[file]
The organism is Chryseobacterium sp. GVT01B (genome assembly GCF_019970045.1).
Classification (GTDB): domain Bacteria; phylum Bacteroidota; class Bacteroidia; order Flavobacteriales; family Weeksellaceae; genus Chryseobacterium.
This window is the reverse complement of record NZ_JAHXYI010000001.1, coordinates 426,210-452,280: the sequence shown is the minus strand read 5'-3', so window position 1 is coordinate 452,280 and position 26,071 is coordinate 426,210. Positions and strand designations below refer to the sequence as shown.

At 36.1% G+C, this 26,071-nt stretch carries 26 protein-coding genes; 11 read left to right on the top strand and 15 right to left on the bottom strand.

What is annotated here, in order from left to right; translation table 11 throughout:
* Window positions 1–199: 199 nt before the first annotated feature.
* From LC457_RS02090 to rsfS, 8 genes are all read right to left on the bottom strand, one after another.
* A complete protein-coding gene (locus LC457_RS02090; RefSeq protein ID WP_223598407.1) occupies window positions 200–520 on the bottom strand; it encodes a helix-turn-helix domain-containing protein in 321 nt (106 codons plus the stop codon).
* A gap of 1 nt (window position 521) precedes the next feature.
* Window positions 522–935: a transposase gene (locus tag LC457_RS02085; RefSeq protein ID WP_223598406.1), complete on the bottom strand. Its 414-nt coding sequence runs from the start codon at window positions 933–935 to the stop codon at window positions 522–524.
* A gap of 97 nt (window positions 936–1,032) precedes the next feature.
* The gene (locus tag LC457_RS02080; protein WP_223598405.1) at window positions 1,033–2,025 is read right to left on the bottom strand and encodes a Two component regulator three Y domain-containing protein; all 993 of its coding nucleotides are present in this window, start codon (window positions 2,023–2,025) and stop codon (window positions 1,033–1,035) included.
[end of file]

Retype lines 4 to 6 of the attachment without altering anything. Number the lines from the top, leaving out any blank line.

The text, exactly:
At 36.1% G+C, this 26,071-nt stretch carries 26 protein-coding genes; 11 read left to right on the top strand and 15 right to left on the bottom strand.

What is annotated here, in order from left to right; translation table 11 throughout:
* Window positions 1–199: 199 nt before the first annotated feature.